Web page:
During 2000-01, riding on the human genome project euphoria, bioinformatics was seen as very investible, by many analysts in the U.S. At the time there were over 50 U.S. companies with bioinformatics products and services — (1) Tools that support lab experiments, (2) databases of proteins, DNA sequences, gene expression, and medical genetics and (3) analytical software tools for (inSilico) `rational drug design'.

Of the $2 billion, products would amount for up to a fourth while services make up the rest. Given this limited market, Indian companies would have to compete with U.S. companies, and in this case, `offshoring doesn't work' as bioinformatics must quickly feed into biotech research, Dr. Krishnan says.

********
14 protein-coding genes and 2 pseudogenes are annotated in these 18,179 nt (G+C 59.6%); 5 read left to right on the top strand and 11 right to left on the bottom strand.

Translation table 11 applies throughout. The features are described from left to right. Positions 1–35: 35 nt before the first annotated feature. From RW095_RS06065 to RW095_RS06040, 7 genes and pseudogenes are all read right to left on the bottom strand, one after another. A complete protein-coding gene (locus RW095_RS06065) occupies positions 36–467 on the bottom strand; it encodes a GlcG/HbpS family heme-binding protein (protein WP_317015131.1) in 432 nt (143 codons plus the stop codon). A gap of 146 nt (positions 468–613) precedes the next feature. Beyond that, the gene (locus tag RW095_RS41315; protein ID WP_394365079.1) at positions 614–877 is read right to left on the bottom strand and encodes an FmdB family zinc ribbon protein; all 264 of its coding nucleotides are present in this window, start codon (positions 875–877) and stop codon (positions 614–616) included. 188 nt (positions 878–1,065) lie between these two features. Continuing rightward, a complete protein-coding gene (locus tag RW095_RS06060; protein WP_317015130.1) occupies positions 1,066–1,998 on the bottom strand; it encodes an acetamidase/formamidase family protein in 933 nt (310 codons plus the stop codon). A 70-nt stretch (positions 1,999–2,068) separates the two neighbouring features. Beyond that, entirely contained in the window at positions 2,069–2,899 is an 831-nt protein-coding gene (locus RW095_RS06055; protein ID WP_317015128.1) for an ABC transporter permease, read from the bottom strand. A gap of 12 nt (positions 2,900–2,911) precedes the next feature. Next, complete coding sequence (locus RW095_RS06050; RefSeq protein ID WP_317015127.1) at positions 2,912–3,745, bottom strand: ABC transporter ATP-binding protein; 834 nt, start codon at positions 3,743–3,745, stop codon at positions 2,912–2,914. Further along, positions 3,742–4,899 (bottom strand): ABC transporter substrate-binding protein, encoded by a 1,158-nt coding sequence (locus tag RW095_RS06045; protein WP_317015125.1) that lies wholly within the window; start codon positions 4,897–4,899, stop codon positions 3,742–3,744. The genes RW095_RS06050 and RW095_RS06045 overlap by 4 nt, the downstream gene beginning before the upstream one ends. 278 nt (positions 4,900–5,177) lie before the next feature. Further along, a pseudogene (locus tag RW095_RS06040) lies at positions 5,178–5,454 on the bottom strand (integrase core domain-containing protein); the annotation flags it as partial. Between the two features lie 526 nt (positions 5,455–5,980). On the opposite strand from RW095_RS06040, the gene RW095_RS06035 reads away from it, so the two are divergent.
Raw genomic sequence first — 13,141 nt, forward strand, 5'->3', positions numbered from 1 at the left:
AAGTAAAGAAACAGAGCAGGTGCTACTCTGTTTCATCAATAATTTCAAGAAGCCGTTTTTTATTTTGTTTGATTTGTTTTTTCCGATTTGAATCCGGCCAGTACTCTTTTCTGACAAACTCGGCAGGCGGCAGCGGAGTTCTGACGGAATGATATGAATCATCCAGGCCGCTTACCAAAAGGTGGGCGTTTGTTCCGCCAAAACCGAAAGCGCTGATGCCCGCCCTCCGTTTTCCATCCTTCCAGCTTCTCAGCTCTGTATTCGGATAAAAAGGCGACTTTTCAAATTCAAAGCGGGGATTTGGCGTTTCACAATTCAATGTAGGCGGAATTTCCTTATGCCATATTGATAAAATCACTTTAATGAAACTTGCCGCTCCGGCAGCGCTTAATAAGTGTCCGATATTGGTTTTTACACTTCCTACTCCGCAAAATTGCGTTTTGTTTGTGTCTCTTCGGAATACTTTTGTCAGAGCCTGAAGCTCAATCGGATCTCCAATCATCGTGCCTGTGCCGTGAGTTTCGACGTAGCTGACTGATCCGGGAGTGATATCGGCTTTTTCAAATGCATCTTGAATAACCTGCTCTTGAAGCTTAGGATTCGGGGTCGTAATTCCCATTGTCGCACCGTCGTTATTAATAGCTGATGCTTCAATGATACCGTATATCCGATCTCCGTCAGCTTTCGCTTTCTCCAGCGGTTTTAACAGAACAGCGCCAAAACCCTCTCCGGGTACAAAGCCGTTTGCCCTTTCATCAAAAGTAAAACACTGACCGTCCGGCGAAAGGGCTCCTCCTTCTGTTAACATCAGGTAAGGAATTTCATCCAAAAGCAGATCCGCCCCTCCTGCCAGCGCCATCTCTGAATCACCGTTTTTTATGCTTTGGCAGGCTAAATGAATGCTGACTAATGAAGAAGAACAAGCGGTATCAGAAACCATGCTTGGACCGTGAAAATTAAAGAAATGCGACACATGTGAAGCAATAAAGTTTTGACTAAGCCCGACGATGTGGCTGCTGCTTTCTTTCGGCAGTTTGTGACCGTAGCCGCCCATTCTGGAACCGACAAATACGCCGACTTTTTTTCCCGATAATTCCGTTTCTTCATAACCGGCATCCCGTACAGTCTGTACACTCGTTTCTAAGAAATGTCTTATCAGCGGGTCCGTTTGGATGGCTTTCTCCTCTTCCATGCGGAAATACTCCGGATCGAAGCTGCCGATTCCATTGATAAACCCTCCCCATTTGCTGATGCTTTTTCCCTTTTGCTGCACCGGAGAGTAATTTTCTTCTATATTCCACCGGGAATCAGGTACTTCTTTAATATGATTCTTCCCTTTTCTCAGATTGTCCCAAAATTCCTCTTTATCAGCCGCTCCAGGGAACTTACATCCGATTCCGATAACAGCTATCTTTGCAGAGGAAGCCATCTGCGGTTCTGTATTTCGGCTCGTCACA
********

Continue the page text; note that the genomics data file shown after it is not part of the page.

TCS's deal with UaB is also a pointer to the fact that a strong eco-system is absent in India, to do hardcore biotech research. Unlike in BPO, global pharma firms see no compulsion to set up shop in India, and can in fact directly hire talented Indians from say IISc, or NCBS, to work in the U.S.

Lastly, Indian drug majors such as Ranbaxy and Dr. Reddy's are still making money by selling cheap generics and not by developing original products. While they have now started committing money for product R&D, how much of that will go into bioinformatics is unclear.

Call for change in style of living

By Our Staff Reporter

THIRUVANANTHAPURAM Sept. 20. The need for a change in style of living for avoiding health problems in the modern mechanical life was stressed by the speakers at a national seminar on coconut, coconut products in health and disease organised by the Kerala University Biochemistry Department here today.